Parasympathetic System and Tai Chi
Learn how to activate the relaxation response and the vagus nerve with deep breathing, slow connected whole body movements and applied relaxation. First let's look at the mechanics of the sympathetic and parasympathetic nervous system. Together they are known as the autonomic nervous system (ANS).
Stress = activation of the sympathetic nervous system (SNS)
Also called the autonomic stress response, the fight, flight or freeze state. This is the bodily state where tissue is being broken down, energy is used and the body systems are working. An extreme of this state is known as the 'fight or flight' response, when our bodies prepare to be violent, attack or run away. It is a high alert state, ready for quick thinking to respond to an immediate threat. It is designed to be a temporary state.
Stress response body reaction:
- increases heart rate
- raises blood pressure
- releases adrenalin
- releases cortisol hormones
- shallow breathing into the upper chest
- faster breathing rate
- opens pupils of the eyes
- constricts saliva flow
- opens lung vessels to work harder
- slows digestion
- uses emergency energy reserves
- reduces immune system function
- reduces repair systems function
- increases mental and physical symptoms of stress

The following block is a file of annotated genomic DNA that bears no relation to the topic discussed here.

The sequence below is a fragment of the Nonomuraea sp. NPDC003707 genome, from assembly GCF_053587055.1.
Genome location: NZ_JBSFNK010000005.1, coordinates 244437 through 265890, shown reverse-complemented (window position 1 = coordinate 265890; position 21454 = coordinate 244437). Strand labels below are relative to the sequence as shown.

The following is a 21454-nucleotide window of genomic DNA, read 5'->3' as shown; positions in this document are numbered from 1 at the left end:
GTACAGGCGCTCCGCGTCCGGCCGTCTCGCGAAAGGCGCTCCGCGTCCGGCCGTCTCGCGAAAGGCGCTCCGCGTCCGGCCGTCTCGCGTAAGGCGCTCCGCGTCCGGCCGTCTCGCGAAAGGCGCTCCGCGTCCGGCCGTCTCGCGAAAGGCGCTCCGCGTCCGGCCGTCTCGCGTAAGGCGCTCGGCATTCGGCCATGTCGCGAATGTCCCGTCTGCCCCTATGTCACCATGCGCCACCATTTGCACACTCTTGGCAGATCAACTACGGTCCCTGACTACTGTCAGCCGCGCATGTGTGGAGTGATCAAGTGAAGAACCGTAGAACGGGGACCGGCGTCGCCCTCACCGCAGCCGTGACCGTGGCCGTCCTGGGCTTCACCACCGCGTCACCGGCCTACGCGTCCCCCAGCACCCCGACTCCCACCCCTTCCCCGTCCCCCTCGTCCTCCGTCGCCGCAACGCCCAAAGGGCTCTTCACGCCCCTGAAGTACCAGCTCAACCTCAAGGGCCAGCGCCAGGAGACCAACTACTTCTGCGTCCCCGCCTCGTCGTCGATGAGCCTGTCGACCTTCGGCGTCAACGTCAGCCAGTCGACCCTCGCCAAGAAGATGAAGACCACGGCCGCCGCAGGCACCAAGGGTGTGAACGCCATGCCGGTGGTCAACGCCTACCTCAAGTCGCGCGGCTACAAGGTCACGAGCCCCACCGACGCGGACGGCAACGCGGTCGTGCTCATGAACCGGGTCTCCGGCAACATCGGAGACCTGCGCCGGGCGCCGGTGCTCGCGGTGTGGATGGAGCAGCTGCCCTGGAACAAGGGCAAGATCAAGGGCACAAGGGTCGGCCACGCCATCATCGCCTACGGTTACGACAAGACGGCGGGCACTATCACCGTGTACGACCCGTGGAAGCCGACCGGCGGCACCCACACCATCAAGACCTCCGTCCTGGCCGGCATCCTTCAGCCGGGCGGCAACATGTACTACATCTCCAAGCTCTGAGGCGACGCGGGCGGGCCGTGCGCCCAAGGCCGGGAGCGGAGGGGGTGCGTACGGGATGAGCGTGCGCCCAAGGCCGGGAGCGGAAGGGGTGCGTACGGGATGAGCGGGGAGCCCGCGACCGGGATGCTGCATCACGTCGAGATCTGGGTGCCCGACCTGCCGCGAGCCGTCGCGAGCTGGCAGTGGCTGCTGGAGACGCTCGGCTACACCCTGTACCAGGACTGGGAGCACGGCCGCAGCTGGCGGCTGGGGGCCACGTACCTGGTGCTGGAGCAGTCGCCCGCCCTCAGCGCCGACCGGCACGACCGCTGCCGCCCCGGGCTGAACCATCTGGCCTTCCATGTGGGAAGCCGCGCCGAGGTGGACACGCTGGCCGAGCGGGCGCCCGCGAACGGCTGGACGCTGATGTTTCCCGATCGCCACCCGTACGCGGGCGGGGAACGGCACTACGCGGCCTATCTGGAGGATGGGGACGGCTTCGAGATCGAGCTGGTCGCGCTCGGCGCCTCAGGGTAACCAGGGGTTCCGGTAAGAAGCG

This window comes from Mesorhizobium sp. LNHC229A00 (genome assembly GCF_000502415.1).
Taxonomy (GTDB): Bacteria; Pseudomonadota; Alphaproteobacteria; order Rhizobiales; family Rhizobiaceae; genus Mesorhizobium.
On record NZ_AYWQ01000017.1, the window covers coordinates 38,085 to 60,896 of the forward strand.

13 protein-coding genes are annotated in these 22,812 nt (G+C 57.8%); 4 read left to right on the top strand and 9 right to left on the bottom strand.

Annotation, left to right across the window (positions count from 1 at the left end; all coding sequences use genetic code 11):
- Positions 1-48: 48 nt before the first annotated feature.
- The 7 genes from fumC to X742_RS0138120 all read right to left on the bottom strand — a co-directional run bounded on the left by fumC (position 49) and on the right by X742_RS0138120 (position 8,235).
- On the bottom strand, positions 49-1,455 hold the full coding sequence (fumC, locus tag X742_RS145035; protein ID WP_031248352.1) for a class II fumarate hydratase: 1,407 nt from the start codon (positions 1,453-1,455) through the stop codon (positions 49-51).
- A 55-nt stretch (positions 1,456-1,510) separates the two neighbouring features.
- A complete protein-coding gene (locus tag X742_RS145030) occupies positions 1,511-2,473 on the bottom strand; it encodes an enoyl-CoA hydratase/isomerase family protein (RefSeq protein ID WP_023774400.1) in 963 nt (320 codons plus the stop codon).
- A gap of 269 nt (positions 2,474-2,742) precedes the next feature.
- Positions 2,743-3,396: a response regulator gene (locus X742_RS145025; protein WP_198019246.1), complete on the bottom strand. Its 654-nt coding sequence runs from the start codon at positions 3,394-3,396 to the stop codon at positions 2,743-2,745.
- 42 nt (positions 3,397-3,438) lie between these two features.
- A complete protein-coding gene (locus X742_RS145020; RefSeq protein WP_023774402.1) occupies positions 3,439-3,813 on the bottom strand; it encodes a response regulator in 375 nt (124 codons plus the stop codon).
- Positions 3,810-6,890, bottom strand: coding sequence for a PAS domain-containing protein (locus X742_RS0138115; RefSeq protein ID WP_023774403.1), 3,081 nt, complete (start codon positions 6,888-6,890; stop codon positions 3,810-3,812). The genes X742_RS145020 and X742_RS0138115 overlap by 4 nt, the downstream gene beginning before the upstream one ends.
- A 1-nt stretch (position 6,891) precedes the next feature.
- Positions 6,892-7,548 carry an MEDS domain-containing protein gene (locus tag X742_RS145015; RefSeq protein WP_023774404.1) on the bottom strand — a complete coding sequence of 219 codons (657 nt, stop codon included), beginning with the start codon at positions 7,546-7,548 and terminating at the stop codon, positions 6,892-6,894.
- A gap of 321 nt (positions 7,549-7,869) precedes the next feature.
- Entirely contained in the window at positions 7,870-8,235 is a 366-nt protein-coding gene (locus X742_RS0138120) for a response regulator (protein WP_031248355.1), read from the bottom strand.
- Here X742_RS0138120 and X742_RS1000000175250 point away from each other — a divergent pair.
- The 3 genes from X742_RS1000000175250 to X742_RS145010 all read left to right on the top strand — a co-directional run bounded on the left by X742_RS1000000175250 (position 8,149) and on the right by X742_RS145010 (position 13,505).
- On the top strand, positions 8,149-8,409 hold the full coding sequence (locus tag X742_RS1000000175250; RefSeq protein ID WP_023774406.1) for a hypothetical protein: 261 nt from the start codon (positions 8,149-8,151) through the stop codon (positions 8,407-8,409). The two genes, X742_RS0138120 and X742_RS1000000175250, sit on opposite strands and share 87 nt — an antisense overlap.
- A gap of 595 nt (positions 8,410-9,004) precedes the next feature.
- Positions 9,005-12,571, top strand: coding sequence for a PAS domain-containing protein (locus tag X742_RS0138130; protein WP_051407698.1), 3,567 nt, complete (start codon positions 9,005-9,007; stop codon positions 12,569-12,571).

- increases feelings of anxiety and depression
- decreases emotion regulation function
When the stress state dominates the relaxation state this creates imbalance in the body. This imbalance can cause the PH within the body to become more acidic. Disease and illness linked to high acid PH levels in the body e.g. auto immune diseases, inflammation, hypertension, cancer.
Relaxation = activation of the parasympathetic nervous system (PSNS)
Also called the autonomic relaxation response, the rest and digest state. This is the bodily state where tissue is regenerated and the body systems are at rest. An extreme of this state is known as deep relaxation.
Relaxation response body reaction:
- decreases heart rate
- lowers blood pressure
- fosters diaphragmatic breathing
- slower breathing rate
- reduces pupil dilation in the eyes
- restores saliva flow
- constricts lung vessels to work more efficiently
- increase digestion function
- restores immune system function
- restores repair systems function
- reduces mental and physical symptoms of stress
- reduces feelings of anxiety and depression
- increases emotion regulation function
Slow and deep breathing along with an intention to relax and release helps to activate the initial stages of the parasympathetic response. Energy is then used more efficiently by the body. This state is much less exhausting than the stress response.
The Vagus Nerve